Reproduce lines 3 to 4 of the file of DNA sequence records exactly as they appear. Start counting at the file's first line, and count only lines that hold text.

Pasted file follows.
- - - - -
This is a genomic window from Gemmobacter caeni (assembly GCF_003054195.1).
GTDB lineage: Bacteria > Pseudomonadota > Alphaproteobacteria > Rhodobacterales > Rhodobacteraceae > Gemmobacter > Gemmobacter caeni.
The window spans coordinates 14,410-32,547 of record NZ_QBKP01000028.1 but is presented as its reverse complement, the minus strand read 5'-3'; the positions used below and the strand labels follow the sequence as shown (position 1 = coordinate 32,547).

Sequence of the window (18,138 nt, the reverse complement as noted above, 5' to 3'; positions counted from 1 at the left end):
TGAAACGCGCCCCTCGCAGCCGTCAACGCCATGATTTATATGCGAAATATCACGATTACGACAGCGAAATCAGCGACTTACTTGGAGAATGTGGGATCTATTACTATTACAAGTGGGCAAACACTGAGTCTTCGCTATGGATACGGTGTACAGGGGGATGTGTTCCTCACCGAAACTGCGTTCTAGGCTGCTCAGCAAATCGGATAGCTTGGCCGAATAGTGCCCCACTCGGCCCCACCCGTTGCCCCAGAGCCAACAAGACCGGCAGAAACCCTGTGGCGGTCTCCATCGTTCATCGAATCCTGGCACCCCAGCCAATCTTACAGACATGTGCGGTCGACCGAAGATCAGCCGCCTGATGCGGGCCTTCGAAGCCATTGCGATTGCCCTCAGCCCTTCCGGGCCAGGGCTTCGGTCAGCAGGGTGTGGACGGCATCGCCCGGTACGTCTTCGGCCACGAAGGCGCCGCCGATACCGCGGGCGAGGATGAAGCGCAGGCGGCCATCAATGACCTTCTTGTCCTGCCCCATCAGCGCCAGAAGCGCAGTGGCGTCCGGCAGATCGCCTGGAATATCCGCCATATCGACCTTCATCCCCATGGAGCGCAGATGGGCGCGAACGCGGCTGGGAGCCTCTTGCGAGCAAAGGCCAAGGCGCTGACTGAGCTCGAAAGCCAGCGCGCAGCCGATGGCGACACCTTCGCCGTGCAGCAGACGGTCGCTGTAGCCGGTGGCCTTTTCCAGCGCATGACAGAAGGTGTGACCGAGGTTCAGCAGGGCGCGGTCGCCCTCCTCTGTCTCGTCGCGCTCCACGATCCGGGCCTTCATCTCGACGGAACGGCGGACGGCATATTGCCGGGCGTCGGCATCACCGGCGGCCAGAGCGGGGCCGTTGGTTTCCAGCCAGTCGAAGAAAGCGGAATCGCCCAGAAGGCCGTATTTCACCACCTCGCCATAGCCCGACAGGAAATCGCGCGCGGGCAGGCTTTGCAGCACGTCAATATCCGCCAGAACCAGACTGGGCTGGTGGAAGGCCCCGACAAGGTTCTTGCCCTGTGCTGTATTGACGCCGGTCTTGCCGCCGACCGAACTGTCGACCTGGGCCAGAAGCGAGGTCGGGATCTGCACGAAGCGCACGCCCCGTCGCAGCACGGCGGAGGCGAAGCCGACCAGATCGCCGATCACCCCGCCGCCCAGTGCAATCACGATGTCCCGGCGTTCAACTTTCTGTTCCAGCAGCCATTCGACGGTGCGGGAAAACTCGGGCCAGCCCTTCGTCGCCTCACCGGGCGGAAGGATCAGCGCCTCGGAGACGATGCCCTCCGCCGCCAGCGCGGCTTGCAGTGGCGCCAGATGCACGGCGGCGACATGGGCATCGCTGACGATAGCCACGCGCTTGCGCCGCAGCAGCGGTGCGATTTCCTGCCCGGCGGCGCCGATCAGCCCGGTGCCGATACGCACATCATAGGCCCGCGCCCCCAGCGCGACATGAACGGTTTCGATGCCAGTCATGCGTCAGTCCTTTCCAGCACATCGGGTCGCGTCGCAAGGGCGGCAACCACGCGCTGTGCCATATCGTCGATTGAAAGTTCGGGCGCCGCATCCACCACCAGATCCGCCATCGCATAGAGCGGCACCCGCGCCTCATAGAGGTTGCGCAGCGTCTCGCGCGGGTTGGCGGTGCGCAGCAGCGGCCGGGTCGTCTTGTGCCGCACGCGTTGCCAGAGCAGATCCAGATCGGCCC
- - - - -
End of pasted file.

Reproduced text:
The window spans coordinates 14,410-32,547 of record NZ_QBKP01000028.1 but is presented as its reverse complement, the minus strand read 5'-3'; the positions used below and the strand labels follow the sequence as shown (position 1 = coordinate 32,547).

Sequence of the window (18,138 nt, the reverse complement as noted above, 5' to 3'; positions counted from 1 at the left end):